Story by J.D. Wrightsman, Photos by Blake Ball and Clark Stanton
Toward the beginning of the school year the sixth graders participated in the outdoor Lab.
They lined up on the sidewalk, while the teachers gave them directions. One by one they filed into the pond area, notebooks in one hand and pencils in the other. They were ready to start the activity and observe the environment around them.
“The outdoor lab is a chance for the students to get a good first-hand experience making observations in the real world around them,” Mr. Steven Sturgis, sixth grade science teacher, said.
“The students were taking qualitative and quantitative observations in the outdoor lab,” Sturgis said. The students prepared by setting up their notebooks for the notes they were going to take during the lab.
“I really enjoyed it because we got to go outside and do hands on science observations,” Kaopuiki added. They stayed out there for about a half-hour, wrote down notes, and used their five senses to observe the environment around them.
“I think they all enjoyed it,” Sturgis said. “To get out of the classroom and to move around, learning by doing is more fun.”
Kaopuiki said he had fun going to the outdoor lab because it got them out of the building, and he said it was fun.
“Some observations I had were we saw a lot of bugs and bees and insects living in their environment. We also found bones of some kind of animal,” Kyron explained.
At the end of the lab, the students and the teachers went back inside and the kids recalled the notes they took to finish up the outdoor lab activity.
Story by William Kok
Many Clay students play after school sports, and some students take it above and beyond. Clay student Nishesh Basavareddy, sixth grade, is one of these students that participates in sports after school, and he is a nationally ranked star in the sport he plays.
Nishesh is one of the best tennis players in the country for his age group. He practically lives with the sport. He often times faces competition from all over the country, from Florida to Arkansas.
Although he is one of the best players, it is not easy. It takes dedication, Nishesh said that for six days a week he has one to two and a half hour practices.
“Becoming nationally ranked has proven that my hard work has payed off,” he said.
Nishesh started tennis seven years ago after trying out soccer and tennis. He discovered that he liked tennis more. Ever since, he has been working his way up to the top.
Another Clay tennis player, seventh grader Broc Fletcher practices with Nishesh, and he said, “We are really good friends, and we cheer for each other at some of our matches.”
Broc plays in the same age division as Nishesh which includes 12 and under, and 14 and under.
Both of the players say that tennis helps them with more than just physical challenges.
“It helps with emotional skills, too, being able to take a tough loss and get back up to keep playing,” Fletcher said.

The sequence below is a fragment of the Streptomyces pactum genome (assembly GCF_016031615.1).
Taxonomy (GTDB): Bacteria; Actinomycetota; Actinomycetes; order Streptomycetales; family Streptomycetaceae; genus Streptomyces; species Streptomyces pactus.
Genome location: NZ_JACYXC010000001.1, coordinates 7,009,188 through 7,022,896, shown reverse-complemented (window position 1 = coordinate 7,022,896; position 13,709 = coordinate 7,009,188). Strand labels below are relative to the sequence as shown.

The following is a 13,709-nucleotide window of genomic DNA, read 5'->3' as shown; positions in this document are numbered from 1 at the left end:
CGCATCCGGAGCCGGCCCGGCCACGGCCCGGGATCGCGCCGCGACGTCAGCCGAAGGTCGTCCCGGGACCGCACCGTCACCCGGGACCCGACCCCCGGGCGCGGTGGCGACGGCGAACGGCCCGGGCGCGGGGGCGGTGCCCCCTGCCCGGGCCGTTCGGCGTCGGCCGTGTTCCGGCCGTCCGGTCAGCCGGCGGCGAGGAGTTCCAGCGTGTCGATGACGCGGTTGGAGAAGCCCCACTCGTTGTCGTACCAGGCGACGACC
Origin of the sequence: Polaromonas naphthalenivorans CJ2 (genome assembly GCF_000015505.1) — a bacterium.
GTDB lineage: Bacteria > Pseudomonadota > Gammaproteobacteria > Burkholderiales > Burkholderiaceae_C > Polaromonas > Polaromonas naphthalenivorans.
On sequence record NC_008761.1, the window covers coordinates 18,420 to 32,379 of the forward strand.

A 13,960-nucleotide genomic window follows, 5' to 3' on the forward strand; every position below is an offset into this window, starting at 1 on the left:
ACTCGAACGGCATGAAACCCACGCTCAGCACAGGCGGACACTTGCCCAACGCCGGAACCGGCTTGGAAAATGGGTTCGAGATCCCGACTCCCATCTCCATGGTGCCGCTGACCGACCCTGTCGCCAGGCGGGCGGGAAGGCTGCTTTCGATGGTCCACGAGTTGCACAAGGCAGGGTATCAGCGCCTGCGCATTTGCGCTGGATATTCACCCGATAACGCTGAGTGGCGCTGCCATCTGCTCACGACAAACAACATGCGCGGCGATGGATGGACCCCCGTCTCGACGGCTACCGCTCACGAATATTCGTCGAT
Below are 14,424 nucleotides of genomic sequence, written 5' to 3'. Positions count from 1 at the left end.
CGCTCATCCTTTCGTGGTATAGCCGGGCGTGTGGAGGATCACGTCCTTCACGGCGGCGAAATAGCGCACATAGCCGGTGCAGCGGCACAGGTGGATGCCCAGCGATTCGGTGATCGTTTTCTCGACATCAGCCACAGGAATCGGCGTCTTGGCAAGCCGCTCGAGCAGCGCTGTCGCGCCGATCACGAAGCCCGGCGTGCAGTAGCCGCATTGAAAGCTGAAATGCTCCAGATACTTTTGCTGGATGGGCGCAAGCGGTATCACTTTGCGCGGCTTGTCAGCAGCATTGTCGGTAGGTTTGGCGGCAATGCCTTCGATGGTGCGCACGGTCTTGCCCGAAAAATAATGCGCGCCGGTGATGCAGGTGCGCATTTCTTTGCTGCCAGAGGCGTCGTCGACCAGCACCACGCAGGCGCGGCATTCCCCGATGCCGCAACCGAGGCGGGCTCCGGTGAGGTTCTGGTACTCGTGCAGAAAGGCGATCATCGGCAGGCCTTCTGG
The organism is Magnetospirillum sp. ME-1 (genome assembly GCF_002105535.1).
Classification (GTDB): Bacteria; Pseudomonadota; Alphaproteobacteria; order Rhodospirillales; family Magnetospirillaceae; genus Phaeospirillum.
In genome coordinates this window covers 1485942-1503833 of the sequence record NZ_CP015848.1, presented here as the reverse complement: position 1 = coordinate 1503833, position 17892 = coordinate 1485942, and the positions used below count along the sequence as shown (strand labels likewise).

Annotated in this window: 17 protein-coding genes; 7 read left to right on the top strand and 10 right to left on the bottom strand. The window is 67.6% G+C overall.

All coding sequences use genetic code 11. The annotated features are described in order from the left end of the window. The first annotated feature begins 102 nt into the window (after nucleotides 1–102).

Although tennis is a year-round sport, during the summer there are large tournaments. During this time many of the tennis players travel to matches around the country.
Although Nishesh is playing now, he’s gearing up for this summer when most of his major tournaments will be.
Story by Sami Magee
As the second quarter of this school year began, sixth graders prepared for one of the most exciting science projects of the year: The Invasive Species group project and presentation.
This month-long project began with the groups -- finding group members and choosing species
“My group is so much fun to work with,” Daniel Tanner, sixth grade, said.
Tanner was excited to start this project, and has loved every step so far.
He studied the Feral Pig, which is also referred to as a wild hog, which are from Spain originally. “The Feral Pig is really cool. It has a large population, making it very hard to destroy,” he said.
The project must include a form of presentation. The most common, a PowerPoint, is what Tanner and his group has chosen to work on. Another necessity for a good presentation is a brochure, or something to give away to their audience.
“The Powerpoint must include important information like its habitat, food source and how to stop them [from overpopulating more than before],” Tanner said.
Once Tanner’s group was finished with their work, they were excited to present.
Kathleen Lemme, sixth grade, is also excited to present her final project.
“Right now we are doing research on our species, but I’m really excited to present,” she said. Lemme studied The Brown Headed Cowbird. They have been working on this for roughly two weeks.
Mr. Ellington, sixth grade science teacher, is excited for his students to participate in this group project.
“This is the second year doing this,” he said. “The students really seem to enjoy working together and choosing the presentation [they want to work on with their group].”
Ellington believes it’s easy to get a good grade on this project, if you do it right. “Knowing your information and being able to present well will get you the grade you want,” he said.
“I’m very excited for this project, it has been a really fun experience so far, and I’m excited to see how it turns out,” Tanner said.
All stories, photos and video footage by the seventh and eighth grade newspaper students.